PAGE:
Inspiring Trends 2021-2022: Connected During the Holidays
To say the holidays looked a little different last year would be an understatement. After spending most of the year isolated from friends and family, we all wanted to reconnect and celebrate during the holidays. Unfortunately, that didn’t happen, or it came with a lot of stress.
It’s naïve to think everyone celebrated only with the people in their household, but the pandemic was always front of mind whether you played it safe or gathered with friends and family. What is normally a joyous season filled with togetherness turned into one of worry filled with anxiety, stress and hard decisions.
A year later, COVID-19 still plagues our lives, but we are figuring out how to live with it in our own ways. With Thanksgiving just two weeks away, plans are already in the works for most to reconnect with friends and family more confidently and get back to a somewhat normal holiday season.
One of Synergy Flavors’ Inspiring Trends 2021-2022, Connected, is all about human connection and interaction, which we are craving more than ever thanks to the pandemic. Reconnecting with friends and family this holiday season will provide an opportunity to both create and evoke memories, which brings us closer to our families and other times and generations. Food and drink can offer a connection between generations as we spend more time with our families, cooking with mom or grandma, for example.
Under the overarching theme of Connected are two sub–trends that embody the consumer mindset perfectly during this time of year: modern nostalgia and valuable essentials.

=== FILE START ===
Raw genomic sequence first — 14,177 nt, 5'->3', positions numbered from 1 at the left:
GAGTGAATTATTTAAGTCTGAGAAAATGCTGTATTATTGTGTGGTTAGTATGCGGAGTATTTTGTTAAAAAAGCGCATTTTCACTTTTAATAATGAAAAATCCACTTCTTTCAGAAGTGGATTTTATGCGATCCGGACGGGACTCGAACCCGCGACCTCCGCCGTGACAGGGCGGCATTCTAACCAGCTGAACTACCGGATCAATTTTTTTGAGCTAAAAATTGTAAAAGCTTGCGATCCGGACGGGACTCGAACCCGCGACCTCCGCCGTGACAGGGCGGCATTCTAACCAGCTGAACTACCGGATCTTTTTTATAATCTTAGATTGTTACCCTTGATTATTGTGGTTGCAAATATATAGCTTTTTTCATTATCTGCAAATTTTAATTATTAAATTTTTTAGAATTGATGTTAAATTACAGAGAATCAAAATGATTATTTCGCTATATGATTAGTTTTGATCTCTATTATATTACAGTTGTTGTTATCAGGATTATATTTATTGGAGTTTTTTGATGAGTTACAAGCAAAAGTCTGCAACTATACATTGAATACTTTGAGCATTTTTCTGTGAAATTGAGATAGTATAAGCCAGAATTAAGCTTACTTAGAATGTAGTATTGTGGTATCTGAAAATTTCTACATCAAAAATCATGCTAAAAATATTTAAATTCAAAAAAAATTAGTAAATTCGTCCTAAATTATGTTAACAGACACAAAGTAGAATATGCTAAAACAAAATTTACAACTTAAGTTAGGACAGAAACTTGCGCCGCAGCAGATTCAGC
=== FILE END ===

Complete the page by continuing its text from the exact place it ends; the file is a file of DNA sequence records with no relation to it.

Food consumption is one area that’s most likely to remind us of our past, according to Research Gate. The holidays are all about reminiscing together and that usually happens around the dinner table or in the kitchen making food.
Does anyone else get reminded of the first Thanksgiving they hosted? Maybe it’s because the mashed potatoes ended up splattering more kitchen cabinets than dinner plates that year, but this is one example of how nostalgia creeps in annually in our kitchen. The incident won’t be lived down until the next cooking fail in front of the entire family and even though we’re reminded of it often, the important part is who was there laughing, and the memory made.
Speaking of memory lane, modern nostalgia has become one of the biggest consumer trends since the pandemic began. Nostalgia comes in waves, particularly at times of uncertainty. In October, Google Trends announced the 1990s have overtaken the ’80s as the decade everyone is most nostalgic about now. Inquiries of all things ’90s represent 31% of all decade-related searches. The ’80s follow closely at 29%.
Nostalgic flavors have become a strong purchase driver as consumers seek reminders of less stressful periods of their lives. Retro food brands or formats can transport them back and engender a sense of calm, according to Mintel. And who doesn’t need more of that, especially during the holidays?
Classic flavors of the past don’t have to mean traditional. Consumers are not afraid to try new things as some state that experimenting with new dishes is their hobby. But offering the reassurance of a familiar flavor can be a major draw “for old times’ sake.” For example, familiar flavors are being reinvented in the market, like hot custard tart, cherry bakewell vodka, parma violet cheese and campfire espresso martini.